Picture shared by inordinately proud grandparents.

        The school year has ended.  Children are cut loose for the summer, which they think will last a long time.  Among the many brilliant scholars and gifted students finishing up the scholastic year is Champion grandson, Seamus Heffern, who was a finalist in Physics Fair in Springfield.  His grandparents are ecstatic over his accomplishments.  Congratulations to all you vigorous learners.  Have a good vacation while you continue learning things that school does not teach.  The Skyline R2 School is beginning a live concert series.  On May 21st there will be performances by Robert Wilson (folk rock), Curb Appeal (bluegrass) and Tavis Lawson (Blues Rock).  The admission charge is minimal and the funds will go toward replacing chairs in the school, which very much need replacing.  The little rural school that is turning out good citizens could use a little help.  The Fairview and Denlow School Reunion will be held Saturday, May 28th at Denlow.  These schools closed many years ago, but they are still dear in the hearts of their alumni.  The $0.48 tax levy increase for Skyline R2 will be on the ballot again in the August election.  It is said to have failed by 15 votes in April.  Passage of this small increase may be what allows us to keep our school going so that fifty years from now there will be nostalgic old folks gathering to reminisce, even as there will be for Fairview and Denlow on the Saturday of Memorial Day week-end.  Cathie Reilly Alsup will not be able to attend this year, so the hula hoop contest will be less exciting, but there is slated to be music and frivolity of various kinds in addition to the wonderful pot-luck luncheon, a Veterans presentation by Pete Proctor and the annual auction that funds the event.  The Spring and Summer Social Season for Champion and all its neighbors is off to a swinging start!

        Dear Champion friends, Esther and Raymond Howard have just celebrated seventy (70!) years of marriage.  Congratulations!  Champions Kenneth (Hovie) and Dawn Henson down in Houston, Texas are enjoying the birthday of their granddaughter, Avery.  Laine Sutherland posted on the internet, “I am so proud of Daddy (Wayne Sutherland).  He was presented the Distinguished Member Award by David Melton, President of the Ozark Older Iron Club at the Spring Tractor Show in Cabool.”  Teresa Wrinkles will have her birthday on May 22nd.  Heidi Strong celebrates that day as well.  She will be in the 5th grade when school starts up again in the fall.  There is plenty of reason for rejoicing in Champion, also for reflection.  This week marked the passage of Bernice Wiseman, a lovely lady, the paternal grandmother of Champion kids Foster and Kalyssa.  She was kind and good hearted and will be much missed but will always stay in the hearts of her family and friends.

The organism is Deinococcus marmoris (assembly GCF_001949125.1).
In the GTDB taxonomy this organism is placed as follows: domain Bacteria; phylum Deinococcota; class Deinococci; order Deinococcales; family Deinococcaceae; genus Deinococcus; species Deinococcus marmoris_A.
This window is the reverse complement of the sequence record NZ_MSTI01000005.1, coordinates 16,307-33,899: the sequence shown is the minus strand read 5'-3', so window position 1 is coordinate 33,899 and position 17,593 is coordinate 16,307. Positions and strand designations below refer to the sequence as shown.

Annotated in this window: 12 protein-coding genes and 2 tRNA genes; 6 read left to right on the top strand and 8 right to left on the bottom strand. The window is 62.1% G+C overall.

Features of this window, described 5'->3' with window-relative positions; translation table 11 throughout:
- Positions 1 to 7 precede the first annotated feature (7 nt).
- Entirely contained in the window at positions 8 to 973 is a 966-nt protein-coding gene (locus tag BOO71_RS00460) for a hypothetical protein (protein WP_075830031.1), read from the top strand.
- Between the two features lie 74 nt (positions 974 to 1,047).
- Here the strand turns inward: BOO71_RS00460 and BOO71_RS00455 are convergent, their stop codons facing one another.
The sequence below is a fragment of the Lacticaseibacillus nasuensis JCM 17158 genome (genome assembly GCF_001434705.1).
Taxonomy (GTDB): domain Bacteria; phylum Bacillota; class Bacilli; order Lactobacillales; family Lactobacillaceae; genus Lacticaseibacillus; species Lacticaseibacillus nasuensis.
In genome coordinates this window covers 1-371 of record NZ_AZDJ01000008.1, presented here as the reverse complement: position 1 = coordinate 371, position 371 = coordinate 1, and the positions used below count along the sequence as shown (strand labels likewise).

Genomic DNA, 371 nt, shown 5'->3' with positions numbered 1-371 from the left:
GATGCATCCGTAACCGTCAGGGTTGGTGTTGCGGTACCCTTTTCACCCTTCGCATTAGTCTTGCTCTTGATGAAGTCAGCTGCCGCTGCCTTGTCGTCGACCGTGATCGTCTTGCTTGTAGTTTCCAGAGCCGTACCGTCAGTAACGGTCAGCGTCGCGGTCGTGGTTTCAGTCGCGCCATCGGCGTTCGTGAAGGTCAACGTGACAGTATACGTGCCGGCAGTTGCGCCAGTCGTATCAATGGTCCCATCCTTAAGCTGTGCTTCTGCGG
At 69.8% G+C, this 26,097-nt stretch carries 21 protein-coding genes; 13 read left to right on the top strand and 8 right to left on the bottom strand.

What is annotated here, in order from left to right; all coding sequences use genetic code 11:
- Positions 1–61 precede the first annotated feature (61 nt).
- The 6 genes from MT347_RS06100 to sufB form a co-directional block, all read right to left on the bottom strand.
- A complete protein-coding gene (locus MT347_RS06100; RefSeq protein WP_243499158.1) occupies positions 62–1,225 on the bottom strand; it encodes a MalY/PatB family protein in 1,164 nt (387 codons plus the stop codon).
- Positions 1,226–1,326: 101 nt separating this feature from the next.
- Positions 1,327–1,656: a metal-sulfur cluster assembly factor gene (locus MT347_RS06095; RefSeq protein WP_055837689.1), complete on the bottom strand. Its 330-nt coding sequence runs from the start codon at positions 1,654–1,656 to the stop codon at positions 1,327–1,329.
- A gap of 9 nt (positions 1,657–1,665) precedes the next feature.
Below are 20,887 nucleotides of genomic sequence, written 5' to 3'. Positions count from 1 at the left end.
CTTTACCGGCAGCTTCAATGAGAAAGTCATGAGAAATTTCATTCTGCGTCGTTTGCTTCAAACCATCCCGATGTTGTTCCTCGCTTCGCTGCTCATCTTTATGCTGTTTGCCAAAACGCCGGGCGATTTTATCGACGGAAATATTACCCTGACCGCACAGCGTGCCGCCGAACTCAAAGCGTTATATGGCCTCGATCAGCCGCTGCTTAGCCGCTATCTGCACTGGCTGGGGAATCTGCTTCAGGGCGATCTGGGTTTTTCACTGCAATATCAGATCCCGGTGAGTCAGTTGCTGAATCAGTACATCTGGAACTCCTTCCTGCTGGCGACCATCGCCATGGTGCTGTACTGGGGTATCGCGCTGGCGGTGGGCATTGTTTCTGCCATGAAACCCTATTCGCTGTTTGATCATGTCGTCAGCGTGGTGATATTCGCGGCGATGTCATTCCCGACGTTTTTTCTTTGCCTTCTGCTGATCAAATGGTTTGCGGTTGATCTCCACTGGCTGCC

The Teeter Creek herb of the week is Goosegrass (a favorite weed in the township of Goose Nibble) which is also known as Cleavers (Galium aparine) and Bedstraw.  Herbalist Bob Liebert says, “The plant has weak stems with tiny hooks that help it to climb up other tall plants, often forming mats of the sticky plants.  Six leaflets form a ray from the stem, where the little white flowers emerge too.”  Get a good look at it at www.teetercreekherbs.com and connect to the Facebook page, where you will find out about its medicinal uses.  You will recognize it from your garden edges and from your walks in our rich open woodlands.  The Champion News Almanac for May says that the whole week up to and including the 20th will be excellent days for planting above ground crops.  Get out there and go to work, or just get out there to revel in Nature–Champion!

        “Too often we enjoy the comfort of opinion without the discomfort of thought.”  “Success is not final, failure not fatal:  it is the courage to continue that counts.”  “A banker is a fellow who lends you his umbrella when the sun is shining, but wants it back the minute it begins to rain.”  “If you can be content right now, then you’ll always be content, because it’s always right now.”  “The test of our progress is not whether we add more to the abundance of those who have much, it is whether we provide enough for those who have too little.”  “We can effectively combat terrorism without sacrificing the civil liberties and constitutional protections which make us a free nation.”  “The cost of war is a battle that will continue until the very last veteran receives all of the care and all of the benefits they deserve.”  Quotes this week are, in no particular order, from Mark Twain, Willie Nelson, JFK, FDR, and others.

        When Bud Hutchison’s trail ride ambles back into Champion on Wednesday it is likely to be met by any number of spectators and music.  With luck, The General will be there with his guitar playing both parts of Dueling Banjos the way he did at the Vanzant Bluegrass Jam last Thursday night.  It was spectacular!  Chances are pretty good that he will leave his accordion at home, as he does not wish to spook the horses.  One wonders what songs go through the heads of those trail riders as they mosey along.  Perhaps, “I’m an old cow hand, from the Rio Grande, and I learned to ride before I learned to stand.  I know all the songs that the cow boys know, cause I heard them singing on the radio.  Woopie ki yea ki yo!” in Champion—Looking on the Bright Side!